Tuesday Digest

Posted 28 May 2024

Nvidia versus the Fed

Having had recovered to previous highs, markets were mostly flat to slightly down overall this week. Despite the surprise election call dominating our headlines, global markets were preoccupied with Nvidia’s corporate earnings and the US Federal Reserve meeting minutes.

In fact, the FTSE 100 barely reacted to the election news at all, with global trends seen as more important for UK stocks than domestic politics. In part this is because little is expected to change. A Labour victory is a practical certainty, but the party’s self-imposed spending rules will limit the economic effects. There may be a small boost to growth from public investment, but the policy change that would actually help – significantly improving trade and customs relations with the EU – is still unlikely. The Bank of England’s interest rate cuts, which will be unaffected by the election, are more important for the medium-term outlook.

In the US, Nvidia’s incredible six-fold jump in profits showed the AI boom is still going. The chipmaker’s earnings were eagerly anticipated, but in the end drowned out by dreary reminders from the Fed that growth brings inflation. The minutes from the Fed’s May 1 meeting noted that “Various participants mentioned a willingness to tighten policy further should risks to inflation materialise in a way that such an action became appropriate,”

This spooked investors, but shouldn’t really be a surprise. We know that inflation is a natural consequence of US strength. Price data since the meeting has been more encouraging too, and no one really thinks the Fed will tighten again soon.

Growth and inflation are acting like checks and balances on markets at the moment. Investors naturally get excited about strong business sentiment and profits, but these come with inflation pressures and ‘higher for longer’ prospects for interest rates. The Fed doesn’t actually have to do anything to keep markets from overreaching; the push and pull of growth and inflation expectations does it for them. Decent stock returns, underpinned by earnings growth, are likely in this environment – but melt ups are not. To us, that seems like a reasonable trade-off.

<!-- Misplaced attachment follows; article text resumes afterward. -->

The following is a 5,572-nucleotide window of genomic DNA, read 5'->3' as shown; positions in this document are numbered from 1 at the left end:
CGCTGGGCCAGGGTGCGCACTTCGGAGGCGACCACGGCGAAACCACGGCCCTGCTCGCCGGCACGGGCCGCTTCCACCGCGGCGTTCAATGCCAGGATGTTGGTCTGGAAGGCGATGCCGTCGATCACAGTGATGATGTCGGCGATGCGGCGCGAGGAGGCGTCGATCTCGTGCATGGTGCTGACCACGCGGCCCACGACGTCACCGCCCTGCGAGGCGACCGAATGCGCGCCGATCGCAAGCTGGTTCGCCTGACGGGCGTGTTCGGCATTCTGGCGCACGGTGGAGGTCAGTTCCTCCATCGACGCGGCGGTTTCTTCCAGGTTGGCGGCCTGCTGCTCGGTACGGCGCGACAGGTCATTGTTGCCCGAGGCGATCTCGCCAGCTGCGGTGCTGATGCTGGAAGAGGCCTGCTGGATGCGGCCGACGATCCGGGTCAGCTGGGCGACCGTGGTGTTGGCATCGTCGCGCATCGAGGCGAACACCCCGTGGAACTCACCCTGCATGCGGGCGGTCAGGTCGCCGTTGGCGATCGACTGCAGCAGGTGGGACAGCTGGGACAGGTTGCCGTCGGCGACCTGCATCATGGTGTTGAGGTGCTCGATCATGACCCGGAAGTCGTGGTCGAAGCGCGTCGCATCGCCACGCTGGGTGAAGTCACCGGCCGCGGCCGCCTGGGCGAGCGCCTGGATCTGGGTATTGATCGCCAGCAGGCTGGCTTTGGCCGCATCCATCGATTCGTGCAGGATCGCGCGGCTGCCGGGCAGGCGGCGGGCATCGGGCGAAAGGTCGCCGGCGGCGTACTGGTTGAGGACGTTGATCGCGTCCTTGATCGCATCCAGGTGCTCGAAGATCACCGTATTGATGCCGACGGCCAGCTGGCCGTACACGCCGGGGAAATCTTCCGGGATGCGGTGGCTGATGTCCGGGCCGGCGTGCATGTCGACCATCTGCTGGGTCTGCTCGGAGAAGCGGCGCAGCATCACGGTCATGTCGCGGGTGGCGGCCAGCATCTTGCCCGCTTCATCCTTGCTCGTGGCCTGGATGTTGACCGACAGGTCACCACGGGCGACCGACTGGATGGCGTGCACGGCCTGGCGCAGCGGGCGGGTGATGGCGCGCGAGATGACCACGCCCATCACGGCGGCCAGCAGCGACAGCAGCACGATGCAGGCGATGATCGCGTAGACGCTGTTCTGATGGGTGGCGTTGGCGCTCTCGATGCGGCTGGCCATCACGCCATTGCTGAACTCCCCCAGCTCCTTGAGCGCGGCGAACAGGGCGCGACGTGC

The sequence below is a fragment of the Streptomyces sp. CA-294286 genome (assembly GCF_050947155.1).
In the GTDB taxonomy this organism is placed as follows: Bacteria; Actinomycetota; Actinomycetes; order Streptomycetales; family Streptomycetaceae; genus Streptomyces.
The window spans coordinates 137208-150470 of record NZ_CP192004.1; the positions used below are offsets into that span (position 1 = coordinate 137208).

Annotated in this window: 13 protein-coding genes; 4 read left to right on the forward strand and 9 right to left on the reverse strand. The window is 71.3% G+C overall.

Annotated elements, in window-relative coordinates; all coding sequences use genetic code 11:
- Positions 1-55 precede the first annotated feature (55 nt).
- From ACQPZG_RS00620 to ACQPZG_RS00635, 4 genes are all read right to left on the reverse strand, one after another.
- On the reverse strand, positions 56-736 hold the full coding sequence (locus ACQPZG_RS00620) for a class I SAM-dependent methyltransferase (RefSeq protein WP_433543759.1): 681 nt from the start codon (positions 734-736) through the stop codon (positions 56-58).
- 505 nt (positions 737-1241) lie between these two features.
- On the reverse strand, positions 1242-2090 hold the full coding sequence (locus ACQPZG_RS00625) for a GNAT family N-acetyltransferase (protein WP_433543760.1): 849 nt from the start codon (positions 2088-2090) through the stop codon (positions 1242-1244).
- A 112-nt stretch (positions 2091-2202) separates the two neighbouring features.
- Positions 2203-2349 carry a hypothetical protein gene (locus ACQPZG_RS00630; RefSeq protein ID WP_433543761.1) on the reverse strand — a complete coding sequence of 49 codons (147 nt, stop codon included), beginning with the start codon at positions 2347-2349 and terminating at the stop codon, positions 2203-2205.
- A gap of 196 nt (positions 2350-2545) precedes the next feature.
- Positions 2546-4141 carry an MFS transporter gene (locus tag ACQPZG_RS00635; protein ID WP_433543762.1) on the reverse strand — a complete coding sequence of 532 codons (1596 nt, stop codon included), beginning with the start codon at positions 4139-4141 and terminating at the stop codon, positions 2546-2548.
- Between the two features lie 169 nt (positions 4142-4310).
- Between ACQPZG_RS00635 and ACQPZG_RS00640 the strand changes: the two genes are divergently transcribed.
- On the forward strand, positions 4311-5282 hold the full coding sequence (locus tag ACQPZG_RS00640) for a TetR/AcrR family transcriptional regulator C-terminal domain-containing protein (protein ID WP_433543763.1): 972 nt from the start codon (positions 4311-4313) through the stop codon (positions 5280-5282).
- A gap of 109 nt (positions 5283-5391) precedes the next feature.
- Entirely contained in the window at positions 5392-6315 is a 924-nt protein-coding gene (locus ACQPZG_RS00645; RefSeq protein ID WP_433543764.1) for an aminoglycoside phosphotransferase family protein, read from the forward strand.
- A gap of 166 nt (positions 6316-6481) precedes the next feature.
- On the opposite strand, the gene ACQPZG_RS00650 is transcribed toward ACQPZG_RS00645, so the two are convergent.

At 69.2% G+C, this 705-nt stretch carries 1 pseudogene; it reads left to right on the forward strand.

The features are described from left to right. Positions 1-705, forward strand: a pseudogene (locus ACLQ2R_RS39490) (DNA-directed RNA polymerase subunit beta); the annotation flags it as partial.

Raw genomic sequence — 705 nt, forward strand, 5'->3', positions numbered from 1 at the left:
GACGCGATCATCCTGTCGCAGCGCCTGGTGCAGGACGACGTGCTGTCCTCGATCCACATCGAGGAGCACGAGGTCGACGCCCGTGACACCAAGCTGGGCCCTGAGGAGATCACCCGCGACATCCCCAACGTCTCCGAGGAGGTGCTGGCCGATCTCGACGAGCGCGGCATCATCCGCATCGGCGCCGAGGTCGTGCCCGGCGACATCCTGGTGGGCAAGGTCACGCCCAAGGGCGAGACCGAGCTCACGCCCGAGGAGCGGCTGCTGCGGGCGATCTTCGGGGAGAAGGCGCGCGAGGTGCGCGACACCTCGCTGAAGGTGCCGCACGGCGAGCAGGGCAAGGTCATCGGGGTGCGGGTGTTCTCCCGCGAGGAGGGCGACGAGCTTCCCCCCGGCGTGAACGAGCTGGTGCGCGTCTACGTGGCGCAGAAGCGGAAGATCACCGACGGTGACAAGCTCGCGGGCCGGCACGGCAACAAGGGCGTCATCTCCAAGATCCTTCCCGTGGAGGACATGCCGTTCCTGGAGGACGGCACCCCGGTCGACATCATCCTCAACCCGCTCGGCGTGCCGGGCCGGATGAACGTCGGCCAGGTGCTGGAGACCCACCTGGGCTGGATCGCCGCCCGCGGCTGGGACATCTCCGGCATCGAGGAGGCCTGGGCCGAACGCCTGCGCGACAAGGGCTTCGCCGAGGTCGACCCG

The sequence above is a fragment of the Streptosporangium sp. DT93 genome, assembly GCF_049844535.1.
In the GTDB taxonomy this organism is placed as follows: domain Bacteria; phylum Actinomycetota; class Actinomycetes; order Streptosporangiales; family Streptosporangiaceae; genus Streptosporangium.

AI Trade Broadening?

“Nvidia day” has become a globally watched event, and the AI chipmaker didn’t disappoint. First quarter revenues were up 262% year-on-year, boosting its stock yet again, taking the world’s third biggest company to an incredible $2.5 trillion market cap. Nvidia is the undisputed champion of the AI craze, jumping from a $1tn to $2tn market cap in just nine months.

This stellar price action has some investors worried about Nvidia – and AI stocks in general – being overvalued. Despite being a landmark year for the company’s earnings growth, for example, Nvidia’s 2023 profits were still below Home Depot and only slightly above Russia’s sanction-hit Sberbank.

A couple of things need bearing in mind. One, stocks can be overvalued even if they possess great underlying potential and their products are genuinely transformative – as exactly happened during the dotcom bubble. And two, overvalued doesn’t always mean a bubble. Stock market bubbles are characterised by exuberance, which in general requires loose financial conditions – and those we don’t have currently.